Imagine my delight when I came across some of it recently! Last month I taught a workshop in Bloomington/Normal, IL.  I like to walk around and chat with students and get to know them by looking at their fabric choices for whatever quilt we're making.  One of the class members, Lynne, showed me her fabrics and OMG - there it was! She had a whole yard of it! I began to shake with excitement and asked her if she could spare some. It appeared that my favorite fabric had no particular pull for her so we traded - she gave me 1/2 a yard and I gave her one of my patterns. Each of us thought she was getting the better end of the deal, which is the way it should work. So, now I have enough to use it in my Mystery quilt. Yay! A half yard - I'm so happy! It's probably going to last me a looong time. 

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Speaking of Mystery quilts -  are you still following along with me? In March we put a border around the house block and yours should look like this by now - 

Join the Facebook group or the Yahoo small quilt group (see sidebar of blog) to get the directions.

You should also be working on making some of those square in square blocks for later. No telling exactly when you'll need to put them in the quilt - it's a MYSTERY. (Oh, look, my favorite fabric has made an appearance here too!)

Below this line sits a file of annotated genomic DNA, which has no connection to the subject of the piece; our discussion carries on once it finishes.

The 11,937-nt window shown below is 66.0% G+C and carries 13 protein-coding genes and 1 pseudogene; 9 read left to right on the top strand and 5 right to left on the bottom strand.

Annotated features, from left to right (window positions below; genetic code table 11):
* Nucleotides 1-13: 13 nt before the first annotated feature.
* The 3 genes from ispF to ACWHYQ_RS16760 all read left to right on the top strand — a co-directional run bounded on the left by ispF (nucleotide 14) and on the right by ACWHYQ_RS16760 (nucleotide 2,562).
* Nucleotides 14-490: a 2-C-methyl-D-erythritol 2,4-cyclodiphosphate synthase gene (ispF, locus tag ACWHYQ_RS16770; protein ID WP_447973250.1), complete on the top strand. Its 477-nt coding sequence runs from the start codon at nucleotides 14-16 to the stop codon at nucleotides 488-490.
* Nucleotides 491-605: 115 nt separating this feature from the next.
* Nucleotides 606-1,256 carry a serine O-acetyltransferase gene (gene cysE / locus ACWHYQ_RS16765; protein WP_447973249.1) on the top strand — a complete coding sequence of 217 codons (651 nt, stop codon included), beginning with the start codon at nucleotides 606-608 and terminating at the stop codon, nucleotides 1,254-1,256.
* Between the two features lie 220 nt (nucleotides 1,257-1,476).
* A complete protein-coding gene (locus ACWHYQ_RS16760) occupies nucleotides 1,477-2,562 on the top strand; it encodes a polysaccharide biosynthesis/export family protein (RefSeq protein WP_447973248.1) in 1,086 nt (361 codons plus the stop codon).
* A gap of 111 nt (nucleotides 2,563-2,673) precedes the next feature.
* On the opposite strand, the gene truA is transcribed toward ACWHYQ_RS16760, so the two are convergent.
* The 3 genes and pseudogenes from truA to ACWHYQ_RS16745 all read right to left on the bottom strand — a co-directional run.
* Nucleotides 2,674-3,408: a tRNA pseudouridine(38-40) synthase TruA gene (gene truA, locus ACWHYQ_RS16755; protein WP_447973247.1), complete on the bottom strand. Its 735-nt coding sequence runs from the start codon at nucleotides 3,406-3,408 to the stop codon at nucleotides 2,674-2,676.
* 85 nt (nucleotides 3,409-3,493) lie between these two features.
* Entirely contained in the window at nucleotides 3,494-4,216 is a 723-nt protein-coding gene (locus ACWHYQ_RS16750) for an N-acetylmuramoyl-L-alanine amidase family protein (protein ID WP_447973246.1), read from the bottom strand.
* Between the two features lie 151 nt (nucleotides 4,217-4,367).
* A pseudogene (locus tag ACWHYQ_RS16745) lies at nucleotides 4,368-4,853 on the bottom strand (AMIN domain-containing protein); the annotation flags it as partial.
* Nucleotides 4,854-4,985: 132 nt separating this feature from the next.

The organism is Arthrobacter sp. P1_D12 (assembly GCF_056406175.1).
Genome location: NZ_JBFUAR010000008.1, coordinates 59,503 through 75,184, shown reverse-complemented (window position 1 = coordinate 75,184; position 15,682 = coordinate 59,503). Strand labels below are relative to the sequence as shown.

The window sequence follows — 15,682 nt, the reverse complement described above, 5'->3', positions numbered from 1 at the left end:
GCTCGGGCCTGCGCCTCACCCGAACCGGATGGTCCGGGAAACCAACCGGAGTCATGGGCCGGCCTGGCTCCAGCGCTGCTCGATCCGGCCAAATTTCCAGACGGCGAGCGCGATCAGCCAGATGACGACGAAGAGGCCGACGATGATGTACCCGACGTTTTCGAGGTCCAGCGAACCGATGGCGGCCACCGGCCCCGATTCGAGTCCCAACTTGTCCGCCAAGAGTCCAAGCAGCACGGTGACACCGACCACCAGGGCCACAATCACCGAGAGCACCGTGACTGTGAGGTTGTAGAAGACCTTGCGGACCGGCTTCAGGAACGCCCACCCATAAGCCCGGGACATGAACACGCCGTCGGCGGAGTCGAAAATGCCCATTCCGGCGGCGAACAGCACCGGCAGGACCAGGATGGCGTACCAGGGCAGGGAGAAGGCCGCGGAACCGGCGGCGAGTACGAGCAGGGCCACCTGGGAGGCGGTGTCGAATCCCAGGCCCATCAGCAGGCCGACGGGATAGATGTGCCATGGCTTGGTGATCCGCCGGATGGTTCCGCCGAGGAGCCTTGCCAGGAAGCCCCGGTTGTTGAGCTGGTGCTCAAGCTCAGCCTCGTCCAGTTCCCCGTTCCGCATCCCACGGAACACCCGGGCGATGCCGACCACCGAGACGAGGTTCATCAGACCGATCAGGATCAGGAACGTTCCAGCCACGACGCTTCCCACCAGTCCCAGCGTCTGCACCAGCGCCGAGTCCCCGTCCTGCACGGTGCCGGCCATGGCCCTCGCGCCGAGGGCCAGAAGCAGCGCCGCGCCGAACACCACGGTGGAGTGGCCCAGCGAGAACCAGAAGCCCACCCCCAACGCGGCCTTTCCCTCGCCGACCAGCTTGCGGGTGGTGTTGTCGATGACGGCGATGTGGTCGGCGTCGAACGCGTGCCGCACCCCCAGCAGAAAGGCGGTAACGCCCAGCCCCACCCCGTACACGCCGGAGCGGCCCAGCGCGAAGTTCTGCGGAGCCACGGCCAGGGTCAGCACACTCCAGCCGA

I'll be back in a few days to tell you more about some of my other old fabrics. If you follow me on Instagram then you probably already know what silly thing I've done . . . . And, yes, I buy NEW fabric too.

Wednesday, March 1, 2017

March Winds and Pinwheels

March is always such a windy month here in Chicago.

That's why I chose my Scrappy Pinwheels quilt for this month's small quilt challenge -  it reminds me of gusty, windy days. Twirling, swirling pinwheel blocks made with all sorts of wonderful scraps.

I look at this quilt and I think of those twirly propeller hats. Ready for lift off!

You know I love Civil War era and 1800s reproduction prints and so yes, that's what I used to make mine.  From some of my favorite scraps. But you can pick your own colors to make your quilt. That's the rule. Make what you love.

Have fun playing around with your scraps. Join my Facebook small quilt group and show us a picture when you're finished.

Also, I'll be posting another Mystery Quilt clue on Friday, March 3. You'll find the directions for my free Welcome Home Mystery Quilt sew along  in the Files section of the Facebook group (access the files from the group home page) or in Files in the Yahoo Small Quilt group. We're making this quilt a little bit at a time and we'll finish them in August or September.